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I’ve been using my ThinkPad Chromebook 13 for a little over a year for multiple development activities. It all started with a an itch to try out Chrome OS and to get a half decent development machine. This is my second personal ThinkPad - the last one I actually ended up physically destroying the hard drive for because it had just become too old, but would not die. There have been ups and downs on this little experiment of mine and I hope to put out a little information for those whom might be looking at doing the same.
The ThinkPad Chromebook 13 is a 2016 era Chromebook and it came in a bunch of different configurations. I’m not going to cover them all in this post, you can check out the current configurations you could get here. All of them have the multiple military grade tests done against them, which is one of the reasons that I purchased it. Between my daily two hour vanpool commute and the kid-o’s it just made sense for me.
Like I said earlier, this all started out as an experiment to see if I could use Chrome OS to develop software on, and yes you easily can. It’s more than that though, over the past year I’ve really grown fond of Chrome OS in general. From the 30 second operating system updates to near instant wake I’ve really enjoyed using the OS.
The hardware is simply great. While it’s not the highest specs in the world - what is there runs great and it is very solid. When I order the machine from Lenovo I wondered if they just slapped the ThinkPad brand on a Chromebook and called it a day, but I am very happy to report that it is not a case. The keyboard is one of the best I have ever used on any laptop - I greatly prefer it over the Samsung Chromebook Plus and over my Dell XPS 15 if that tells you anything.
In some of the reviews that I read online prior to purchase I saw that the ThinkPad ‘red nub’ was missing, but I don’t miss it at all. The touchpad is great and actually works better than the XPS 15’s. One thing that I was not sure that I was going to like is the Chrome OS keyboard layout. It’s a little different than a PC, but after the year of usage - it really makes for a better experience.
On the battery front it’s an multi day machine on one charge or about ten hours of real usage. This is probably more, but I get antsy at about 20% of charge. What’s even better is that I can use my Anker battery pack to recharge the laptop. Combine that with the Targus usb-c charger and I only have one charger for the Chromebook, GoPro, Tablet and Phone. It’s kind of a strange nirvana.
First off - yes the Chromebook is in Developer mode, I purchased it before Android apps and at the time it was a must. There is a software package called Chromebrew which is similar to Homebrew and lets you easily run git, nodejs, and a array of other developer tools. Now that Android apps are available you can use Terminux to even run Hugo, so there’s little you cannot do with Chrome OS.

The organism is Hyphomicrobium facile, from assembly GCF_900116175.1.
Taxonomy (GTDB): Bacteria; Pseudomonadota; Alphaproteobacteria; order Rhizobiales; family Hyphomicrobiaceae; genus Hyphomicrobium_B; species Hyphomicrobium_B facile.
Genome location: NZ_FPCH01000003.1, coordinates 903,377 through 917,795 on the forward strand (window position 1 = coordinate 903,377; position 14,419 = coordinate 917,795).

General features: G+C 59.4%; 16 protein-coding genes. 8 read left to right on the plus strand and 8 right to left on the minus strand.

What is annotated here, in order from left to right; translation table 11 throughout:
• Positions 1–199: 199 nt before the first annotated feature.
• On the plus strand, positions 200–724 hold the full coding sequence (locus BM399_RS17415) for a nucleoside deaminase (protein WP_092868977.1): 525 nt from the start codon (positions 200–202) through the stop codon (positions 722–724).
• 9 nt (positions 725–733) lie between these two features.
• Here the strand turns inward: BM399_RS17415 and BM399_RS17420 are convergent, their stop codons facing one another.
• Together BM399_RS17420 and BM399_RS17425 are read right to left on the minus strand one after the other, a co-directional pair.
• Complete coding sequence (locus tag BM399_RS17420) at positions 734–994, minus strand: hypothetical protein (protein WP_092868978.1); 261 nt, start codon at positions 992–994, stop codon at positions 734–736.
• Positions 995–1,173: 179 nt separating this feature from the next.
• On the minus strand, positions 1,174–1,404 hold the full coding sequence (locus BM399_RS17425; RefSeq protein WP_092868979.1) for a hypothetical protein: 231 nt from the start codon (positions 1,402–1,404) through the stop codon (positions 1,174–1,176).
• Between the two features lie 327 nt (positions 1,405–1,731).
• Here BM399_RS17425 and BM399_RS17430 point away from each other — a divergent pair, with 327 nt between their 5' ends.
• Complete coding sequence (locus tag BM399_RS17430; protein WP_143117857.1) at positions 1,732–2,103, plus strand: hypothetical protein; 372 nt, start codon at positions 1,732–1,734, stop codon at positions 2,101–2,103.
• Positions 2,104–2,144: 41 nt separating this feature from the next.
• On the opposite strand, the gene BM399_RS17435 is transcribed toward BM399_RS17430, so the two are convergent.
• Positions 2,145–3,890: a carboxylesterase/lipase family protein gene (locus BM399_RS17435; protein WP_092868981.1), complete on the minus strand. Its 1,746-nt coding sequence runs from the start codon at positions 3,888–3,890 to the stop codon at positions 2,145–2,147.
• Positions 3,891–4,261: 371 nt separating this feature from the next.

For writing software I use the following:
- Caret Plugin::Table Tools
- Caret Plugin::SQL and DAX Formatter
- Gisty gist manager
- Minimalist Markdown Editor
- Boxey SVG
- Web Server for Chrome
- Crosh Window
- Secure Shell
Additionally a side effect of this experiment is that I have learned more about Bitbucket Pipelines, which allows you to run docker images in the cloud. This really changed the way I write software. With all of this I really cannot think of something that I could not do on the Chromebook
If you’ve read my post on android apps on the ThinkPad then you can probably conclude that I really didn’t like waiting about a year to have them available. This caused me some grief early on, and made me change my thought on hardware - only buy hardware that has what I want right now and not ‘around the corner’ or ‘soon’. Also there is the occasional times where it’s easier to do certain things on a PC, that gap is rapidly shrinking, but it’s still there.
Even with the waiting on software patching from Lenovo I’d buy another one. I’ve put the ThinkPad Chromebook 13 through the wringer between the coding in the van and my kids - nothing seems seems to kill it. Between the decent display, amazing keyboard, usb-c, and all day battery life the ThinkPad Chromebook 13 is a solid choice for someone looking for a lightweight development machine.
The following post are what helped me get thru this little project:
Links to the other posts in the Chromebook series
- Android Apps arrive on ThinkPad Chromebook 13
- Running Hugo on Chromebook
- Thinkpad Chromebook a year later
- Resetting My Chromebook Back to Stock
- Hugo + gulp = Chromebook awesomeness
- Running Tmux for Termux on a Chromebook
- Hugo + SHH - gulp = a new workflow
- Hugo and droppy, Chromebook friends
- 3D Printing from a Chromebook
- Monoprice Mini Delta
- 3D Printing with Astroprint
- Scaling woes with 3D Printing
- Maxing out the Mini Delta 3D printer
Always follow the manufacturers instructions, this write up is simply the way that I do it, and it may or may not be the right way. Use your common sense when applying products to or altering your stuff and always wear the appropriate safety gear.